3 Questions: Looking to Artemis I for a return to the moon

The Artemis I Space Launch System and Orion spacecraft is scheduled to take off from Launch Complex 39B at NASA’s Kennedy Space Center.

As NASA prepares to launch the Artemis I mission, MIT experts weigh in on what factors make a successful launch, and the importance of the mission to future space exploration.

Annie Dunlap | Department of Aeronautics and Astronautics

November 15, 2022

This week, NASA will attempt to launch the Artemis I mission. Artemis I is an uncrewed test flight that will launch the Space Launch System (SLS) rocket and send the Orion spacecraft around the moon and back to test the system and hardware extensively before future flights with astronauts.

The first of several missions, Artemis I will pave the way for subsequent missions with the ultimate goal of establishing the first long-term human-robotic presence on and around the moon to strengthen international and commercial collaboration. So far, a total of seven astronauts with ties to MIT — including Raja Chari SM ’01, Woody Hoburg ’08, Jasmin Moghbeli ’05, and Kate Rubins in 2020 and Marcos Berríos ’06, Christina Birch PhD ’15, and Christopher Williams PhD ’12 in 2021 — have been named to the Artemis program. With the partnerships and knowledge gained from Artemis, NASA will look to the future of human space exploration — Mars.  

Here, Olivier de Weck and Thomas “Joey” Murphy discuss new features of the Artemis launch system, the process of planning (and sometimes re-planning) such a major mission launch, and the overall impact of the Artemis program on space exploration. De Weck is the Apollo Program Professor of Astronautics and Engineering Systems in the MIT Department of Aeronautics and Astronautics (AeroAstro) and editor-in-chief of the Journal of Spacecraft and Rockets, while Murphy is a PhD student and rocket launch enthusiast working with Kerri Cahoy, professor of aeronautics and astronautics in AeroAstro and associate editor of the Journal of Spacecraft and Rockets in MIT’s STAR Lab.

Q: What are key differences between Artemis I and previous generations of launch vehicles we used to get to the moon, and what are some of the new features and capabilities that have the space community excited for this mission? 

Murphy: There have only ever been two launch vehicles capable of launching humans to the moon. The previous two were the Saturn V, and the N1, which was the Soviet attempt to reach the moon. The N1 attempted to launch four times (without crew), all of which ended in catastrophe. Artemis I will be flying on the Space Launch System (SLS), which has been in development for about a decade. One of the key differences in the new approach to the moon is that the Saturn V flew fully self-contained missions. They put a command module (the main space capsule), service module (fuel tank, engine, and other equipment), and lunar module (the lander) all on one rocket. This trio traveled to the moon, did the landing, and finished with reentry at Earth. The Artemis program is different. Artemis relies on the Lunar Gateway, which is essentially a small space station in orbit around the moon. Before the astronauts leave Earth, Gateway will be waiting up there, with the lander module (a modified SpaceX Starship) docked to the station. This means all that needs to launch on SLS is the Orion capsule with the crew inside. Because they don’t need to bring the lander with them, a larger quantity of useful equipment can be brought along. Orion supports a crew of four, compared to Apollo’s max crew size of three. The Artemis I mission is primarily a test of the SLS rocket and the Orion capsule, to make sure they can successfully make the journey to the moon and back. Artemis II, scheduled for 2024, will add astronauts, who will fly around the moon, but not land on it, before returning, followed by the Artemis III mission.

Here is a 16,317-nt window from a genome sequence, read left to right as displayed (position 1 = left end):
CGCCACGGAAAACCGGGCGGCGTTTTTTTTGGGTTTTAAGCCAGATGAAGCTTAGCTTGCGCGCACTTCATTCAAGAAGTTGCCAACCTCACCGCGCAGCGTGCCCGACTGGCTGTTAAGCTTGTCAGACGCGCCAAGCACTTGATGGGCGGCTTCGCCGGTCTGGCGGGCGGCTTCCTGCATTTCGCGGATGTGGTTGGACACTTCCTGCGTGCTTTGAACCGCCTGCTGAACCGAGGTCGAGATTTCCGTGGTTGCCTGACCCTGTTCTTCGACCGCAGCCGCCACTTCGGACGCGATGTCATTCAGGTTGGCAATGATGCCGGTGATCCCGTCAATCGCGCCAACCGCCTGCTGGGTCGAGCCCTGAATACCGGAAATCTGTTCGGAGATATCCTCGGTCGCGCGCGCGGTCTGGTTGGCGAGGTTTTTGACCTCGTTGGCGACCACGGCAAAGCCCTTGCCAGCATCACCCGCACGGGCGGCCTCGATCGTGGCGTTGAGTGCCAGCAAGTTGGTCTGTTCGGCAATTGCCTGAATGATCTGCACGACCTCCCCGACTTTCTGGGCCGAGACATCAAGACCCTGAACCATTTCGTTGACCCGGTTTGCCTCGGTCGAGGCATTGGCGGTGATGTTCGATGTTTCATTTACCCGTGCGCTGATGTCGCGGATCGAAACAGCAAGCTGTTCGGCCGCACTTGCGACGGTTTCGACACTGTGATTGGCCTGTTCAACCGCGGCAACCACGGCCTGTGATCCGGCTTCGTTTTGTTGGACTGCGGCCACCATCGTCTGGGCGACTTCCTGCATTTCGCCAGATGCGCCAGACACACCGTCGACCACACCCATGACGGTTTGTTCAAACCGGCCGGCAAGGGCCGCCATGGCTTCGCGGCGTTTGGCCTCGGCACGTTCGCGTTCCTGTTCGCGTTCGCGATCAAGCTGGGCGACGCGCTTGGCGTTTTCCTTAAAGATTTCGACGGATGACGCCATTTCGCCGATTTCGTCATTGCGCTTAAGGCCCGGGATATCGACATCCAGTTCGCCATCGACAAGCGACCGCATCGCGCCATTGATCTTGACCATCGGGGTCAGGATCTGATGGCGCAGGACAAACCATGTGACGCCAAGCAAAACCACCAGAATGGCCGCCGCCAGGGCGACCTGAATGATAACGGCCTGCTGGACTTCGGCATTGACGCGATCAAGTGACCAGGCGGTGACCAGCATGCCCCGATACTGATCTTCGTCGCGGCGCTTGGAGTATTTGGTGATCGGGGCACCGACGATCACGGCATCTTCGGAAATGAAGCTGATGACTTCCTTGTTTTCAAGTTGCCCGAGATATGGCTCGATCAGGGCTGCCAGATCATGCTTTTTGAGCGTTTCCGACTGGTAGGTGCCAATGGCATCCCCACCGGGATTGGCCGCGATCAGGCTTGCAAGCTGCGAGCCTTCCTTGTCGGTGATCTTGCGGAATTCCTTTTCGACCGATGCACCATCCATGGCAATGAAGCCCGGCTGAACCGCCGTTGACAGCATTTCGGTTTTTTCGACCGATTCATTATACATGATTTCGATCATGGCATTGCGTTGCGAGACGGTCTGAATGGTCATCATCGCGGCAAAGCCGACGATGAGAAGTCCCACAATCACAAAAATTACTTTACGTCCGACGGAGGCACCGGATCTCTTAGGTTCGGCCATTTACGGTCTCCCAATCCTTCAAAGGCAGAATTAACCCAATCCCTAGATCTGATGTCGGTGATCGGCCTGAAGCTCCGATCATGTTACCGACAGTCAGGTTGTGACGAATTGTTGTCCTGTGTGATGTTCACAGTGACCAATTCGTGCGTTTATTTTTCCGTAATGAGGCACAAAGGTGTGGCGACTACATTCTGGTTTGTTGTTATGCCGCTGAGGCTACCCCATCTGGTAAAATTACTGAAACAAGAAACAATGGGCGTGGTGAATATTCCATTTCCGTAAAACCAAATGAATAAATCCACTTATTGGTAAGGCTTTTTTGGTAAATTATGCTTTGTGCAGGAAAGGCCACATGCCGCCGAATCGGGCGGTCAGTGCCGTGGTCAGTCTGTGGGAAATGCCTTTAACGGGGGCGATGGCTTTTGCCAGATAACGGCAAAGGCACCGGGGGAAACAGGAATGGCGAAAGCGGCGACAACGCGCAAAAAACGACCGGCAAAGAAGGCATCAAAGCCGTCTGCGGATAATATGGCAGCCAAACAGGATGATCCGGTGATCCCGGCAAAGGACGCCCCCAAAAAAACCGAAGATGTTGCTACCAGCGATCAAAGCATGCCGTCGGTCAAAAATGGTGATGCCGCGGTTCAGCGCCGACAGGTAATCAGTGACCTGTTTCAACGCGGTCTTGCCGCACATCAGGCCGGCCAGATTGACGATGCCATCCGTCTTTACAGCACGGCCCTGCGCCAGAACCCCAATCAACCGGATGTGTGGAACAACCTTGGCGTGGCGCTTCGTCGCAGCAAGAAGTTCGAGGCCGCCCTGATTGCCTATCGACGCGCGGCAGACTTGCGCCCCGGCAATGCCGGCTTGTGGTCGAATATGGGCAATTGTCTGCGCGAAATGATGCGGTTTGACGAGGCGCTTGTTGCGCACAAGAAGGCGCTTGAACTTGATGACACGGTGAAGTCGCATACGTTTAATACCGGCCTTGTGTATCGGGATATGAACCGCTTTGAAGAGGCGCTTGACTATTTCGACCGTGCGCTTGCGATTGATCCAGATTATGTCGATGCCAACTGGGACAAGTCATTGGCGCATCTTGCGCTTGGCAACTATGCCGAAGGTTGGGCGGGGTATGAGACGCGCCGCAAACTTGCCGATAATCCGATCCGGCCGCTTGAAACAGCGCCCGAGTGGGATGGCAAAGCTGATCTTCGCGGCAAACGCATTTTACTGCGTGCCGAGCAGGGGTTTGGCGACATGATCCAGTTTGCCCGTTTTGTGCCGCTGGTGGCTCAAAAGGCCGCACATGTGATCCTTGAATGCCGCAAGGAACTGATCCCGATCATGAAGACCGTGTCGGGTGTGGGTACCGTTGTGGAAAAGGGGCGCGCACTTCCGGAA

De Weck: The correct comparison for the SLS is the now-retired Saturn V rocket, which was developed under the Apollo program and active between 1967-73. Here are some comparisons in terms of numbers: height, 363 feet (Saturn V) versus 322 feet (SLS block 1, then grows to 365 feet); payload to low Earth orbit, 310,000 pounds (Saturn V) versus 209,000 pounds (SLS Block 1, then grows to 290,000 pounds); and then there is the fact that the first stage of Saturn V used RP-1 (kerosene) and liquid oxygen (LOX), versus cryogenic hydrogen (LH2) and LOX for the SLS. In terms of ultimate capability, the SLS Block 2 and Saturn V are very comparable. The difference is that Saturn V was a clean-sheet design and SLS reuses a lot of space shuttle hardware, including the solid booster segments (five versus four), the main engines RS-25, as well as the design of the external fuel tank. In retrospect, we estimated that the congressionally mandated reuse of shuttle hardware increased systems engineering effort by 43 percent compared to a clean-sheet design. So, personally, I would have preferred to see a new rocket design, instead of mandated reuse of 1970s-level technology.